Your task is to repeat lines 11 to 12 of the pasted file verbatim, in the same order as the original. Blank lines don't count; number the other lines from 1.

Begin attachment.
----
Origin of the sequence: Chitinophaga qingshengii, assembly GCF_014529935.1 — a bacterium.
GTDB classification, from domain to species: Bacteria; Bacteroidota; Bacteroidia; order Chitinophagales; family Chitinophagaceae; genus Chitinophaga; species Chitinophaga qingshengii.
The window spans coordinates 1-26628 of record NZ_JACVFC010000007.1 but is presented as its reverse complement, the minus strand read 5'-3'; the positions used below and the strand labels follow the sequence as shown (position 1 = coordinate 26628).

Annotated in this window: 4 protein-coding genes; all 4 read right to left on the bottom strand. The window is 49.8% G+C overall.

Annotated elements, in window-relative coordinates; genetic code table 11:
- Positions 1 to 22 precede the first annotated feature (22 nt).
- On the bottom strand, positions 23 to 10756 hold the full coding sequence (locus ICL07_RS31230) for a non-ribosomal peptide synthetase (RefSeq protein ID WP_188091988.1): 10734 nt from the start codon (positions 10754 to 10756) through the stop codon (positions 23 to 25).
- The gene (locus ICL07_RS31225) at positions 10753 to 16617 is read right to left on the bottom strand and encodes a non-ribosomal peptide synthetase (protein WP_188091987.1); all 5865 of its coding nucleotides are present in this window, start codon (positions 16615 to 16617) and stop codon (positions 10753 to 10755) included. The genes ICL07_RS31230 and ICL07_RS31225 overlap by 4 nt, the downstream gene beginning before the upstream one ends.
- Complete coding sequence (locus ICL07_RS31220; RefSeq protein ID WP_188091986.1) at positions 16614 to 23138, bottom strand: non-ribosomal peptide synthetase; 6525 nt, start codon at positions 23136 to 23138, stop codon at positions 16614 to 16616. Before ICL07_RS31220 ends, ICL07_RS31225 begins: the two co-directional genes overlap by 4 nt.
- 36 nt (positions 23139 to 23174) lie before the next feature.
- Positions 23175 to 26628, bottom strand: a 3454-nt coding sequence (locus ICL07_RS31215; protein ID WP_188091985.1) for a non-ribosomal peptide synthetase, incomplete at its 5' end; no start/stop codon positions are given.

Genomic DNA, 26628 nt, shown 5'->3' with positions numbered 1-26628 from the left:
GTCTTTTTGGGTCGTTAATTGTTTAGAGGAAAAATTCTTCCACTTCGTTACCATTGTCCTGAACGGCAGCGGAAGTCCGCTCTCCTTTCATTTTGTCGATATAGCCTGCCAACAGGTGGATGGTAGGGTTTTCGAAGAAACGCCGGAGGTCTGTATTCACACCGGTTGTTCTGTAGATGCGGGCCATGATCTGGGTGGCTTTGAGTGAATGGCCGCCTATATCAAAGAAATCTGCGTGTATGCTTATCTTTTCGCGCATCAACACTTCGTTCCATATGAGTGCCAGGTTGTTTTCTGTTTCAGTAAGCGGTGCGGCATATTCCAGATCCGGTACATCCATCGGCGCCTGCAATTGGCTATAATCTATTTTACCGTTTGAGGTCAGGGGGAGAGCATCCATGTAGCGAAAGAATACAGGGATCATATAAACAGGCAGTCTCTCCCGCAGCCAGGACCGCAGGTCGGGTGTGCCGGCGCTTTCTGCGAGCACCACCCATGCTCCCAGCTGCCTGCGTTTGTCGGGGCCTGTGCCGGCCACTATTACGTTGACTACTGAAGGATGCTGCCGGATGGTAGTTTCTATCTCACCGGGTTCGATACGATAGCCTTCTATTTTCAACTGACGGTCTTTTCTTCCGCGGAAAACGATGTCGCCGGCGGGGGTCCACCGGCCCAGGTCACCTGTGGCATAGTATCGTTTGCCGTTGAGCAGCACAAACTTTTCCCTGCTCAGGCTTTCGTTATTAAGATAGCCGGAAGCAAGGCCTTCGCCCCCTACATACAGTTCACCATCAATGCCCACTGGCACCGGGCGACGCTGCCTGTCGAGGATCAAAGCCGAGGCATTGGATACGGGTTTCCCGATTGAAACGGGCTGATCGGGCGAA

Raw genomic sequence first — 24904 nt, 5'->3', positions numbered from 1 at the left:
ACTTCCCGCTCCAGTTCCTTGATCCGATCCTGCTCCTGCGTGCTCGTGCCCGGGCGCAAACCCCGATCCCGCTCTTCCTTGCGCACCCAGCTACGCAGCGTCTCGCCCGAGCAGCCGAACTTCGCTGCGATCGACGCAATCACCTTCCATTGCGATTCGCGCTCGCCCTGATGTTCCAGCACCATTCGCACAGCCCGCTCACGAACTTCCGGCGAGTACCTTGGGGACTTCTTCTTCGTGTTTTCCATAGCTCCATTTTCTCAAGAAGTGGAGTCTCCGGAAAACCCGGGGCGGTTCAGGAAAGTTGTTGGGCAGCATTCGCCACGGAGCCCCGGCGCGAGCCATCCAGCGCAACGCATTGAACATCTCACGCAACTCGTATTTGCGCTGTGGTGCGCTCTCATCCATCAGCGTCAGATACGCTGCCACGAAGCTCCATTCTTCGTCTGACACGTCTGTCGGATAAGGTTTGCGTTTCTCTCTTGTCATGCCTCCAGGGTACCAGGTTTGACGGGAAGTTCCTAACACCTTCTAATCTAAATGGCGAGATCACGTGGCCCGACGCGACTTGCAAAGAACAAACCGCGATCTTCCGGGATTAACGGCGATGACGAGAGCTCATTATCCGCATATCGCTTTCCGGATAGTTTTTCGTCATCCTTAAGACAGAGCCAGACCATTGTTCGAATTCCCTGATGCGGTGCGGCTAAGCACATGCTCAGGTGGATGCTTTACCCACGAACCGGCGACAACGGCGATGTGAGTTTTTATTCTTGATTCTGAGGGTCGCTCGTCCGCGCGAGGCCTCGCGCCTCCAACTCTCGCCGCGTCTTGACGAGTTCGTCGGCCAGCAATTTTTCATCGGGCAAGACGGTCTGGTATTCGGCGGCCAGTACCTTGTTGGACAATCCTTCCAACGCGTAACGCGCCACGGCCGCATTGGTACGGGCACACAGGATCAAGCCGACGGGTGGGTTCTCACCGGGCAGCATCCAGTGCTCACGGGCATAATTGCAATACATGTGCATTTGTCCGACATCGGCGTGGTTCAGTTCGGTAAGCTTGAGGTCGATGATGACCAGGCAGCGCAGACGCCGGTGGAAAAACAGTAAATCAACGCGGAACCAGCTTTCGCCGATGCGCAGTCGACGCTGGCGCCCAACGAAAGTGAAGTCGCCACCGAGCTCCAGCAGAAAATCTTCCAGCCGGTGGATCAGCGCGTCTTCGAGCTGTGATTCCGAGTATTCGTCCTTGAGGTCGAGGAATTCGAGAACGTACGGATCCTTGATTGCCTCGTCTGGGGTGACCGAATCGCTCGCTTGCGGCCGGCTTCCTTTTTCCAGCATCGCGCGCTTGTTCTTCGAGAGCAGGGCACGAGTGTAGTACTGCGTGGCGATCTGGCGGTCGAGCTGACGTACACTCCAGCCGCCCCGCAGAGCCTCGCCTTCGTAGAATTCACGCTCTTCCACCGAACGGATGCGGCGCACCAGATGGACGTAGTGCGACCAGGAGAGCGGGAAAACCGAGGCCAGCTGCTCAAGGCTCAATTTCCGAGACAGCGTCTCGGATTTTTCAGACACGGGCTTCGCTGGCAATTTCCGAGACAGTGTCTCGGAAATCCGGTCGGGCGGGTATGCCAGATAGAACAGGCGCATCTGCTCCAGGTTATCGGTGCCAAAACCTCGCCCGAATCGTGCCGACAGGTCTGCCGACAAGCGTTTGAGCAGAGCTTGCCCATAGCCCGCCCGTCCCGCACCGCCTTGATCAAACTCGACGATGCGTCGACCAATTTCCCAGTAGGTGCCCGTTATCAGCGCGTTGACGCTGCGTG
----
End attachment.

- Positions 23175 to 26628, bottom strand: a 3454-nt coding sequence (locus ICL07_RS31215; protein ID WP_188091985.1) for a non-ribosomal peptide synthetase, incomplete at its 5' end; no start/stop codon positions are given.

Genomic DNA, 26628 nt, shown 5'->3' with positions numbered 1-26628 from the left: